-I’ve said my one success was my degree—that isn’t true. The degree is part of the big joke. My one success is that someone as curmudgeonly as myself has friends——

To those of you who have read anything I’ve ever written—thank you. Unread writing is like undeveloped film. It may have been fun to look through the lens but there’s hardly a point if no one sees the photos.

Sunday, June 03, 2007

Where Ideas Come From

I must write to raise myself during in-between days, when I am waiting for no replies in the mail or calls to be returned.

I sit self-conscious next to a garbage bin and watch people going into Borders Books, but the view is limited and I’ve little to say for it. The view is limited enough to almost forget where I am, and if the fountain was on, I’d think I was in a small Mediterranean town. Though, truthfully, I can see the Apple computer store from here.

There’s a poster on the wall for some sort of atheist group—they call themselves Humanists. I suppose they gather to have discussions about nothing. To think! Corrupt atheists longing for organized hierarchies and fancy hats.

They were likely sitting outside, drinking wine in the June sunlight—on a Sunday morning no doubt—and one man named Carl or Merton said something like, “You know, we should organize some kind of group of people like us, people who believe as strongly in nothing as ourselves.” And another man agreed. Then they drank their wine and laughed gaily at the pretty church bells.

And then the man named Duke or Jacob said, “We should have some kind of hierarchy, don’t you think? If we organize?” And Carl or Merton agreed, and failing to decide who between them would lead, they played a game of dice, leaving it to random chance. Carl or Merton won. “Besides,” he said, “it was my idea.”

After hanging like sloths in hammocks for a few hours, they rose and designed a flier on a yellow legal pad, announcing a new group for atheists to gather and discuss beliefs. It would be a brief meeting, the flier assured in the last line, which was signed “Grand Presidentor I.”

“It sounds authoritative and respectable,” said Carl or Merton.

The other man proposed a logo. “It’s simple marketing,” he said. Duke or Jacob drew a thin, writhing dragon holding a hammer, on the letterhead of the flier. “It’s symbolic. Of justice, or maybe virtue.”
And they made several hundred copies for widespread posting.

The first meeting went well enough. Five men stood in the parking lot between a bar and a restaurant. The Grand Presidentor had little to say to the small group.
“Hi guys. I just thought it would be good to organize.”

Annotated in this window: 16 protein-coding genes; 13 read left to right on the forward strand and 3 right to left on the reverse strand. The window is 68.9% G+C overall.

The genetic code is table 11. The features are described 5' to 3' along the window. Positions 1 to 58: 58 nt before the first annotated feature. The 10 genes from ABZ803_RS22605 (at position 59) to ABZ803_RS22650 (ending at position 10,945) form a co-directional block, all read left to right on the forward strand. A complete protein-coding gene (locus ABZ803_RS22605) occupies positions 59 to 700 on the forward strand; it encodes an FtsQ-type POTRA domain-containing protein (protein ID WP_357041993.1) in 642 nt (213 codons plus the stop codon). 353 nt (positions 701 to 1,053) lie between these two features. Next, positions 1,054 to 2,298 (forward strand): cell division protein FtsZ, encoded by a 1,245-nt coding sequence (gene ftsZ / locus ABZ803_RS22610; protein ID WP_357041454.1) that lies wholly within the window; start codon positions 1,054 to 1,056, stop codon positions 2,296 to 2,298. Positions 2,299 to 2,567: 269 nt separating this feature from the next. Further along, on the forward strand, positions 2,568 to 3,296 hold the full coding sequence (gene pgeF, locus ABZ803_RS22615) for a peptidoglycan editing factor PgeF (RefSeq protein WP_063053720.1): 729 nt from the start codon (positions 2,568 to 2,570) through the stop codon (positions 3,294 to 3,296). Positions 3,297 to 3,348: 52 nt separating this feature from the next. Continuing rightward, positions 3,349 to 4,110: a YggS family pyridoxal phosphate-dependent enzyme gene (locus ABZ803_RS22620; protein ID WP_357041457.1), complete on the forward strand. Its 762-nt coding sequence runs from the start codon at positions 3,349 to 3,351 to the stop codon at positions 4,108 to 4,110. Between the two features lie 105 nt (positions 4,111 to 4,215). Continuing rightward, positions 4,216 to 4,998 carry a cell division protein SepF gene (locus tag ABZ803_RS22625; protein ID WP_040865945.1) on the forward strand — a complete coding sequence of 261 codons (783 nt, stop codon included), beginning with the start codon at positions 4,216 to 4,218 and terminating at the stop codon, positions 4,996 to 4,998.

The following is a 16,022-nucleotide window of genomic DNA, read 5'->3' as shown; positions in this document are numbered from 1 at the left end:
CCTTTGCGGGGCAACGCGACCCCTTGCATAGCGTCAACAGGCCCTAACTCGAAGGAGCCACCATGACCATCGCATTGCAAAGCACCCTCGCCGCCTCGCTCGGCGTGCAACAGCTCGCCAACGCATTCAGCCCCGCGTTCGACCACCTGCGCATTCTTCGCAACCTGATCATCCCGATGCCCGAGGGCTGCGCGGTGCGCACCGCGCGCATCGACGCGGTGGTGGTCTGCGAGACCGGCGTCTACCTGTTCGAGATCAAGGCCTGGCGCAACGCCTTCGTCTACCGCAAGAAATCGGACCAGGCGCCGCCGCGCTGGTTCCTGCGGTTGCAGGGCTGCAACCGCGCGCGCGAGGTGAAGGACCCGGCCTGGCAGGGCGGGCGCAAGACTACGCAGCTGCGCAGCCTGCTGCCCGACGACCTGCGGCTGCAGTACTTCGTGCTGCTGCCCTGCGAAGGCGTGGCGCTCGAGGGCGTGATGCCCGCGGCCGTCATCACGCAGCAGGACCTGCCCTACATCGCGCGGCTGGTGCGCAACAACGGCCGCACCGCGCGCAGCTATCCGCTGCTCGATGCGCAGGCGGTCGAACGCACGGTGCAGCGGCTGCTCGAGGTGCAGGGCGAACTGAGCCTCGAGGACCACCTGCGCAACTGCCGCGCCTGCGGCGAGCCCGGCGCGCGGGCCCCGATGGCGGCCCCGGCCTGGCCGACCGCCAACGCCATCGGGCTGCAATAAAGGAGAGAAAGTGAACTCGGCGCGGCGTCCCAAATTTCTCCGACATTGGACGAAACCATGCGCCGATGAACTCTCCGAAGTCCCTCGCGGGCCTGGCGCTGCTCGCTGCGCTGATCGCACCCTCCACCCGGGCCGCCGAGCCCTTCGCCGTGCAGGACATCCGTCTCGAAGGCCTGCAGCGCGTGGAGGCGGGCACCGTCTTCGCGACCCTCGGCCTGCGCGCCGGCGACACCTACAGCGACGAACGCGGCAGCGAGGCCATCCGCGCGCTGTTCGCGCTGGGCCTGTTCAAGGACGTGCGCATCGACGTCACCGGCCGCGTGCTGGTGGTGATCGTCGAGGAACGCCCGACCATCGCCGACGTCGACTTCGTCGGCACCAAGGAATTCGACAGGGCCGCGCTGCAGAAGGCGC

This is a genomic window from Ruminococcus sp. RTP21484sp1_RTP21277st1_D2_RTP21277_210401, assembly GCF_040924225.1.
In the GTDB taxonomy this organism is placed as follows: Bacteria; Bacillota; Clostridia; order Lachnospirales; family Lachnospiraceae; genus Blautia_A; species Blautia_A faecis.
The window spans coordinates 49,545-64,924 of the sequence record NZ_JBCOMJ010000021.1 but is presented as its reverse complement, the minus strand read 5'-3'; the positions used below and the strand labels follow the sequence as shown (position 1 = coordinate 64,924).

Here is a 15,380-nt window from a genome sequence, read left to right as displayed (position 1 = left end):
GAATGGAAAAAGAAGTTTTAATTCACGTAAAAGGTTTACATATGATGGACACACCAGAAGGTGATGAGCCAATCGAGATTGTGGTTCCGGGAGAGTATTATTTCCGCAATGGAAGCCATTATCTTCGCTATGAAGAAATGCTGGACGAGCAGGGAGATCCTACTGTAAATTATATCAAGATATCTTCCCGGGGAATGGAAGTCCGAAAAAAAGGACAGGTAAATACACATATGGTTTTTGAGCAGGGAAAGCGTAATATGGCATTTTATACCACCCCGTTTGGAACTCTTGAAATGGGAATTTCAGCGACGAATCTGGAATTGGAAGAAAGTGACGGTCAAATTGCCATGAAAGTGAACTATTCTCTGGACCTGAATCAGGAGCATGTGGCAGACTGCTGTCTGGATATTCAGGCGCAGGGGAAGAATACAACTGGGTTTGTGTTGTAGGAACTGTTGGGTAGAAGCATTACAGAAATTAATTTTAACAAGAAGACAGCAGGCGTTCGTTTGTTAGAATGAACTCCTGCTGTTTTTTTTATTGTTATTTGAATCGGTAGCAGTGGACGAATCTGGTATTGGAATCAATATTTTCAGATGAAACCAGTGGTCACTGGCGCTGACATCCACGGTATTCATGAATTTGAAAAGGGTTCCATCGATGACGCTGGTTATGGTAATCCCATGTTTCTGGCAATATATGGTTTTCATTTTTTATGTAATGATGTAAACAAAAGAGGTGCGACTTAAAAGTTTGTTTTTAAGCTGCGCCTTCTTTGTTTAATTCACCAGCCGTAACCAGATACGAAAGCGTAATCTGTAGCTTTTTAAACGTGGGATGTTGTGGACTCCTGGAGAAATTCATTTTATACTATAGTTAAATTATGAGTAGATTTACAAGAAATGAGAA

“I hardly believe it,” someone said.
“Believe what?”
They laughed. Some went into the bar.

“Did you notice,” asked Duke/Jacob, that there were no women?”
Carl/Merton had noticed. He had not mentioned it as a reason for organizing, or for wanting to be the leader, but he had hoped to meet women who were as passionate about nothing as he was.
“They might’ve been put off by your logo, I think. Women don’t like dragons or hammers,” he said.
“Do you think the dragon should be holding flowers?” asked Duke.
“Why would a dragon have flowers? Is he going to the dragon prom?” The grand presidentor was becoming irritated by his second in command.
“That makes no sense. You don’t understand women like I do.”
“Then what should the logo be?”
“Let’s get rid of the logo for now. Let’s focus on a name. Something kind and gentle.”
“The Pillow Huggers,” said number two.
“That’s not bad, but it’s too unclear about our message. What do we believe in? Nothing but ourselves.”
“The Ourselvians. The People Huggers. The Humanazis.”
“Humanazis is pretty good, except for the Hitler thing. The Humanoids.”
“Too sci-fi. The Humanists.”
“Yes!” said number one. “That’s the ticket.”

And so the two atheist men had a name for their group.

“We should have uniforms,” said number two, “to establish ourselves as leaders.”
“Women love men in uniforms—they say that in movies.”
“So we should dress like sailors or policemen?”
“Something with buttons, yes, and maybe badges.”

A slow wandering journey through a thrift shop produced a blue boyscout shirt with patches that seemed vaguely militaristic, and a plain white button-up with the name REXCOM embroidered over the breast pocket.

“Who should be the boyscout and who should be Rexcom?” asked number two. Number one was quick to respond.
“It wouldn’t make any sense for the main leader to be a boyscout, right? Logically.”

And so it was decided.

“I’ll be Grand President Rexcom and you’ll be Duke the Scout. Or Duke Duke if you want.”
“Alright. I could sign it Duke squared, with a little two in the corner.”

And so they had uniforms.

——And so I sit and decide what to do now that my coffee’s gone dry. Do I use my time for nonsense, or—well what else is there?


the end of something.